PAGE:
Explaining the Growth of Home Ownership in
the UK
Why has home ownership become so popular in the United Kingdom?


Rising living standards As incomes rises, so demand for housing
increases because people can afford to enter the market. The demand for
housing has positive income elasticity although this varies according to the
type of property.

Increased supply of mortgage finance the market for mortgage loans
in Britain has become fiercely competitive leading to an expansion of the
supply of mortgages. Home-buyers can choose fixed-interest rate mortgages
which offer a fixed rate of interest over a number of years, and which make
it easier to plan mortgage repayments when assessing family/personal
finances.

Lower mortgage interest rates mortgage rates charged to
home-buyers have fallen to historically low levels. Even when house prices
are rising, lower interest rates have the effect of reducing the costs of
servicing (paying) the debt on a mortgage and this encourages more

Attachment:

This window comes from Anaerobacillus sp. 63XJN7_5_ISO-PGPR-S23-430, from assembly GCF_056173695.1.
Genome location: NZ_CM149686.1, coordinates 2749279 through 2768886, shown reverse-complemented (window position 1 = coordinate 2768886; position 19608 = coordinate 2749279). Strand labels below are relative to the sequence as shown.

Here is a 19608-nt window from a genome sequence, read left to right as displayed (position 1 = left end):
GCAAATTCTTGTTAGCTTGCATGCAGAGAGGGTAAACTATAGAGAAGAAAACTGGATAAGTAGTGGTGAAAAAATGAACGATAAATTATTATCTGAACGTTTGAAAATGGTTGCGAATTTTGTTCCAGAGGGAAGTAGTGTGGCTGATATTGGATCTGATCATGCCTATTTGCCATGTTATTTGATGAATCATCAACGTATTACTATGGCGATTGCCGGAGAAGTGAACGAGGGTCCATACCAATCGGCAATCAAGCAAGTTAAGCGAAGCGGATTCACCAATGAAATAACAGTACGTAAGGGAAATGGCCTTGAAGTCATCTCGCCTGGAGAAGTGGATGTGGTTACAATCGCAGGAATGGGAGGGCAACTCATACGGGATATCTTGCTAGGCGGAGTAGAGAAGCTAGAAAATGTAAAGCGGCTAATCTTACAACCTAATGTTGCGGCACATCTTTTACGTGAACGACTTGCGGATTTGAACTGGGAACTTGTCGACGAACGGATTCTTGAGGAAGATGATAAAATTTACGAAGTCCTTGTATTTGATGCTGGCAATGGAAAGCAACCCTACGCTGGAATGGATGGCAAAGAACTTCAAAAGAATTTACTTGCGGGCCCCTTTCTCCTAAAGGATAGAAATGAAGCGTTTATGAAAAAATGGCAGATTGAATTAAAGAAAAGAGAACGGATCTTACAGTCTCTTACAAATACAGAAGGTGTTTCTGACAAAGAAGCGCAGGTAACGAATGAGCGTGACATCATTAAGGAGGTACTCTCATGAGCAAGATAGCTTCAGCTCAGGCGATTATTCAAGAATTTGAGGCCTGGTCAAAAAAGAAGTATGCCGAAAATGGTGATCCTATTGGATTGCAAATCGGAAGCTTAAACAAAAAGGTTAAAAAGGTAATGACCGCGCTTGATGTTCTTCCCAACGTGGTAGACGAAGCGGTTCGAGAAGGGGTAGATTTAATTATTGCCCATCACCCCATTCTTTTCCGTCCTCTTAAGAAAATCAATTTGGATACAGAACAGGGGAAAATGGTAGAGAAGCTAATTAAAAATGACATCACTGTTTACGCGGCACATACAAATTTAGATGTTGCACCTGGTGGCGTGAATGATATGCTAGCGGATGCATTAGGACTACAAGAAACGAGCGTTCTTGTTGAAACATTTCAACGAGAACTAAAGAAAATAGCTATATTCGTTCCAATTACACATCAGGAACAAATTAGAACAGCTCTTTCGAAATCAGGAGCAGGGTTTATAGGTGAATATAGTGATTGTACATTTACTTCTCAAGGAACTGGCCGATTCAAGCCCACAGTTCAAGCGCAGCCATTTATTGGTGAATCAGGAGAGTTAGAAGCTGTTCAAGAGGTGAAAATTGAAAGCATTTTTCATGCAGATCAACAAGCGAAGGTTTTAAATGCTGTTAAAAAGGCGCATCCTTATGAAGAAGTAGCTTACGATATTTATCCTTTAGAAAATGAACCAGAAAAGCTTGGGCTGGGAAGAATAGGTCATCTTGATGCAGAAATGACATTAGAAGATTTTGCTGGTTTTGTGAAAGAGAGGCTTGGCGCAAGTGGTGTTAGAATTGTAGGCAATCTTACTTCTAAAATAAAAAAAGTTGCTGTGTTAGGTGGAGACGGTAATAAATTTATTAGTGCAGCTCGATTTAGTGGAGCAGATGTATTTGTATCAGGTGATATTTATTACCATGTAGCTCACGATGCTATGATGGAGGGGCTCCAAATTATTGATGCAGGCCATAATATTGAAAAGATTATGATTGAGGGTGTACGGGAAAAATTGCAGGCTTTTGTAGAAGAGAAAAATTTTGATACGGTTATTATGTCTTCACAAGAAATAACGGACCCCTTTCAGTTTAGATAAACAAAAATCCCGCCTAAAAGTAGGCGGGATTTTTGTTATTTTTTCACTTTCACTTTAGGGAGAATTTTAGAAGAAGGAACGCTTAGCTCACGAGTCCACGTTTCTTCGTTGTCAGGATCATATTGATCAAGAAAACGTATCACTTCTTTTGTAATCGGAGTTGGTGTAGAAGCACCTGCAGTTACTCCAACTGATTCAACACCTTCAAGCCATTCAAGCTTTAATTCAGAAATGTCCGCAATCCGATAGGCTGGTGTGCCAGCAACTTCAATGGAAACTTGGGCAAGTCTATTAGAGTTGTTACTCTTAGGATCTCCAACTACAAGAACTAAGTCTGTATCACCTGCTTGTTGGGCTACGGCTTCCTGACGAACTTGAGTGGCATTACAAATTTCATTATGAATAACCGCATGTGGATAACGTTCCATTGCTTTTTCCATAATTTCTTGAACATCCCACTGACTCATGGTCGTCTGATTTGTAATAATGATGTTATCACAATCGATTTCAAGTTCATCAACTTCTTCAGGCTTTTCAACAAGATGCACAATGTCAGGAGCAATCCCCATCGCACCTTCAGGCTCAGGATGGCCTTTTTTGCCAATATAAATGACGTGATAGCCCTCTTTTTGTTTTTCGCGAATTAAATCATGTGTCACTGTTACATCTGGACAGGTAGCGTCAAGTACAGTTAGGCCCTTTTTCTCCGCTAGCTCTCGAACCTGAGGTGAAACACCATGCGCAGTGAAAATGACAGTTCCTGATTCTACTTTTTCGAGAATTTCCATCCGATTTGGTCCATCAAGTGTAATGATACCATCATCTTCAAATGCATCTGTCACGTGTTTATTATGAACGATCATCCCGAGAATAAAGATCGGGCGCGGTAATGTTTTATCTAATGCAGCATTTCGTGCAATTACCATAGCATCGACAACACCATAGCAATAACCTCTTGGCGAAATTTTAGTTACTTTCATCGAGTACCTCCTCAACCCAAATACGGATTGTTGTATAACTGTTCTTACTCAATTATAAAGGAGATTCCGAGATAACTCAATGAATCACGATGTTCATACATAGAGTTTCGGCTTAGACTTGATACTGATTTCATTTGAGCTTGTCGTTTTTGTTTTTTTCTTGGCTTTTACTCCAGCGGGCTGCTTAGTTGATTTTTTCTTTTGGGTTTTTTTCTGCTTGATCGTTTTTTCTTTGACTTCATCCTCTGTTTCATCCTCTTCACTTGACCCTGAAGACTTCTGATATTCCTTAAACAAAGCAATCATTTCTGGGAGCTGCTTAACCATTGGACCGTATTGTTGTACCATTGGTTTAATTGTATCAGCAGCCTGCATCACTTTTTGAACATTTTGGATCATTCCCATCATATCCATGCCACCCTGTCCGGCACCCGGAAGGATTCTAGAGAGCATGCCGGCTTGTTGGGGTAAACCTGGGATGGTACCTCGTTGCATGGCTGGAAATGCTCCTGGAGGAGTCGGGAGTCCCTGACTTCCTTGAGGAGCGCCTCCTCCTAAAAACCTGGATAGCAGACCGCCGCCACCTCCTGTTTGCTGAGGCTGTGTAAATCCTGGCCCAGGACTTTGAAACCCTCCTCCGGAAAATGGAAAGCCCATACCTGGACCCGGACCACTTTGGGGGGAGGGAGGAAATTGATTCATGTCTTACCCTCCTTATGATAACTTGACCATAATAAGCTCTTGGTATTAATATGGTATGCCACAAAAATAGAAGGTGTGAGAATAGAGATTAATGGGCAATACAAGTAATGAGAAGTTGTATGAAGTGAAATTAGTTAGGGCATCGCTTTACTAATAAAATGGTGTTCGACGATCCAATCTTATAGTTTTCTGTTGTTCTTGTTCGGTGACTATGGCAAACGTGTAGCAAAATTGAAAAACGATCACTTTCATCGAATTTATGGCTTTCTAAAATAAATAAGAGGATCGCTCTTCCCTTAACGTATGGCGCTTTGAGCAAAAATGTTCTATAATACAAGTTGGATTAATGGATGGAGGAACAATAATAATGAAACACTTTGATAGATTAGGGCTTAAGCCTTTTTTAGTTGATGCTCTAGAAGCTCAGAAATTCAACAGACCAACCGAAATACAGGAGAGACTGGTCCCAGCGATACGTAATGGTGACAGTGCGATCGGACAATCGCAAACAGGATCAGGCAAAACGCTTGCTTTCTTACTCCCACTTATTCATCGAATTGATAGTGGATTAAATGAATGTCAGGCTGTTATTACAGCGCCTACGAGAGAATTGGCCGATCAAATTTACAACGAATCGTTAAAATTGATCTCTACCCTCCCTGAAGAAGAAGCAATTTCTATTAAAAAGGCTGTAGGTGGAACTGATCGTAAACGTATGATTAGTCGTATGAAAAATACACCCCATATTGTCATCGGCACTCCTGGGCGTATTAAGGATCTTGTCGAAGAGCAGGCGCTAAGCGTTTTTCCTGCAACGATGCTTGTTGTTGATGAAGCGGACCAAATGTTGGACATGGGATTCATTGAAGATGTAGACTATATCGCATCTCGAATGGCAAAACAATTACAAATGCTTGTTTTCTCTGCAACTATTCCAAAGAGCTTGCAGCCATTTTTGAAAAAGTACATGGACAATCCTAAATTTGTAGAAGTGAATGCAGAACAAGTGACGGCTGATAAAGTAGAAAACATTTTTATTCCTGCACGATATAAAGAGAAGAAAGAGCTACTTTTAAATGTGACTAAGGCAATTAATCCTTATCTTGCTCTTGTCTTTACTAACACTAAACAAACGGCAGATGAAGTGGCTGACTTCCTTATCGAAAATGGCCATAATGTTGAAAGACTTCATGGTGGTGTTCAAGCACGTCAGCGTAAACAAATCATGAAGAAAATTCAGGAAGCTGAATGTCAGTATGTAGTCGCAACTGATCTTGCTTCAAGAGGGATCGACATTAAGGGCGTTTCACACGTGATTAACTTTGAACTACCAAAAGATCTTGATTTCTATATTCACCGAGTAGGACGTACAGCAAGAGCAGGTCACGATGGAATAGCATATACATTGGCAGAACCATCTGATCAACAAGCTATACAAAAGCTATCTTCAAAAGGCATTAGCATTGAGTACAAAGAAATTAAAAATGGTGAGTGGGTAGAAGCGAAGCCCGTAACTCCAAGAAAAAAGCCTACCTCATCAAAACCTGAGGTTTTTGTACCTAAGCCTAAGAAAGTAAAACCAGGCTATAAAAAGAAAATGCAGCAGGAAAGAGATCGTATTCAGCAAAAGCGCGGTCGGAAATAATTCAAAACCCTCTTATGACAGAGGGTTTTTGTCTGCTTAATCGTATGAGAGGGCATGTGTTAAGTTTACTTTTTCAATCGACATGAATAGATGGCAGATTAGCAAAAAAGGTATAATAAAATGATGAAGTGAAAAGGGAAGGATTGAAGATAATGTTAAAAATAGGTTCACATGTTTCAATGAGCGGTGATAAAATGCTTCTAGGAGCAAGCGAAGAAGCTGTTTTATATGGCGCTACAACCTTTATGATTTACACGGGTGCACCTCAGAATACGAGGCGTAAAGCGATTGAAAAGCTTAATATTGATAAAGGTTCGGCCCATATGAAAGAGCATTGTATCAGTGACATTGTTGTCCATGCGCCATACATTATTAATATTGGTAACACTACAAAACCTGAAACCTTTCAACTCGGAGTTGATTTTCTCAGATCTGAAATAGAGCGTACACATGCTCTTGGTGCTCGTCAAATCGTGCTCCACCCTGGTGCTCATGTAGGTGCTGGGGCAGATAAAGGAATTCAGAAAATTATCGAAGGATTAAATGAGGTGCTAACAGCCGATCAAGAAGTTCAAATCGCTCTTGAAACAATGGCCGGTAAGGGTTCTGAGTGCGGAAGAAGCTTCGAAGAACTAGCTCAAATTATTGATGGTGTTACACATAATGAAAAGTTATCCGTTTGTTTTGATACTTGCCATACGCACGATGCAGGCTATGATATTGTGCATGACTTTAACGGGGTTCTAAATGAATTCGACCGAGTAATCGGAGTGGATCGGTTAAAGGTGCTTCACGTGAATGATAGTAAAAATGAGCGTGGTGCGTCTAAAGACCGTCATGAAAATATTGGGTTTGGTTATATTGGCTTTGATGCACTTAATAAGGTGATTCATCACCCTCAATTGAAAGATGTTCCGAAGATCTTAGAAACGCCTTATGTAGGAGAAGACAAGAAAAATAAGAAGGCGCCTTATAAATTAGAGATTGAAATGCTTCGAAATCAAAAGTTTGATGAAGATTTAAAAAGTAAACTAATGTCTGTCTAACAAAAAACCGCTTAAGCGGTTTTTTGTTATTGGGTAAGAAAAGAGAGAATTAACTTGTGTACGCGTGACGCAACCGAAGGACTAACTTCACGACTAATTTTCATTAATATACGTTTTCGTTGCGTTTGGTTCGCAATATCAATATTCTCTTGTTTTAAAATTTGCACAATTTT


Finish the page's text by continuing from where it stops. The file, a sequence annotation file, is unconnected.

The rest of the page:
potential home-buyers into the market.

Subsidies and tax breaks for mortgage-payers over many years the
government has offered subsidies for people seeking to buy a home. Since
1979 over 1.6 million council houses have moved from the local authority
sector into owner-occupied status. However, most of these housing
subsidies have now been phased out.

The small size of the private rented sector in many areas of Britain
there remains a shortage of rented properties at an affordable price and this
has made renting a property appear a poor substitute to buying one.

The decline in the supply of social (council) housing

The desire to accumulate wealth the culture of owner-occupation has
many roots, but one of them undoubtedly is an expectation that income from
owning property will provide people with a means to enjoy a better
retirement.